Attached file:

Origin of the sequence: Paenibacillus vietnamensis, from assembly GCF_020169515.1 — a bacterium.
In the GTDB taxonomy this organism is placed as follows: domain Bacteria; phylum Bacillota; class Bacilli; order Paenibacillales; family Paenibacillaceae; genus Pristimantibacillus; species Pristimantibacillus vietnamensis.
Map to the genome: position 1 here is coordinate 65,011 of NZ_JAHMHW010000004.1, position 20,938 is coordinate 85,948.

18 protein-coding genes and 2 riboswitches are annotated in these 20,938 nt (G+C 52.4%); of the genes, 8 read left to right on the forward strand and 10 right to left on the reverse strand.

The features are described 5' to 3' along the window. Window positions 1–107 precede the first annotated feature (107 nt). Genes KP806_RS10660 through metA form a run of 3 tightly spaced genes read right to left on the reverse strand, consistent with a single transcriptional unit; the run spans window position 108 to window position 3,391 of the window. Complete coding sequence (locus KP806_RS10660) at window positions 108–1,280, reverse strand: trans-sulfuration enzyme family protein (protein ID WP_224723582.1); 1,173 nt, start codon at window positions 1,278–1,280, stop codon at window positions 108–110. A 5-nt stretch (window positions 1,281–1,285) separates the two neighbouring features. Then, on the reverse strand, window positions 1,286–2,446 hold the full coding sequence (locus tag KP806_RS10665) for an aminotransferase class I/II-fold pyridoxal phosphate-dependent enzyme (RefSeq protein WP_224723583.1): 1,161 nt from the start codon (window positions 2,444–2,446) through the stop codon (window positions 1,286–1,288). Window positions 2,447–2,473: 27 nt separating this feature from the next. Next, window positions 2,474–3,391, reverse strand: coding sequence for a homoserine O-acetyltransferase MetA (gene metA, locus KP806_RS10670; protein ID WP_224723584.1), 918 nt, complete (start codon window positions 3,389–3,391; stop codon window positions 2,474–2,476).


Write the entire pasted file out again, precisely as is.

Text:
Origin of the sequence: Paenibacillus vietnamensis, from assembly GCF_020169515.1 — a bacterium.
In the GTDB taxonomy this organism is placed as follows: domain Bacteria; phylum Bacillota; class Bacilli; order Paenibacillales; family Paenibacillaceae; genus Pristimantibacillus; species Pristimantibacillus vietnamensis.
Map to the genome: position 1 here is coordinate 65,011 of NZ_JAHMHW010000004.1, position 20,938 is coordinate 85,948.

18 protein-coding genes and 2 riboswitches are annotated in these 20,938 nt (G+C 52.4%); of the genes, 8 read left to right on the forward strand and 10 right to left on the reverse strand.

The features are described 5' to 3' along the window. Window positions 1–107 precede the first annotated feature (107 nt). Genes KP806_RS10660 through metA form a run of 3 tightly spaced genes read right to left on the reverse strand, consistent with a single transcriptional unit; the run spans window position 108 to window position 3,391 of the window. Complete coding sequence (locus KP806_RS10660) at window positions 108–1,280, reverse strand: trans-sulfuration enzyme family protein (protein ID WP_224723582.1); 1,173 nt, start codon at window positions 1,278–1,280, stop codon at window positions 108–110. A 5-nt stretch (window positions 1,281–1,285) separates the two neighbouring features. Then, on the reverse strand, window positions 1,286–2,446 hold the full coding sequence (locus tag KP806_RS10665) for an aminotransferase class I/II-fold pyridoxal phosphate-dependent enzyme (RefSeq protein WP_224723583.1): 1,161 nt from the start codon (window positions 2,444–2,446) through the stop codon (window positions 1,286–1,288). Window positions 2,447–2,473: 27 nt separating this feature from the next. Next, window positions 2,474–3,391, reverse strand: coding sequence for a homoserine O-acetyltransferase MetA (gene metA, locus KP806_RS10670; protein ID WP_224723584.1), 918 nt, complete (start codon window positions 3,389–3,391; stop codon window positions 2,474–2,476).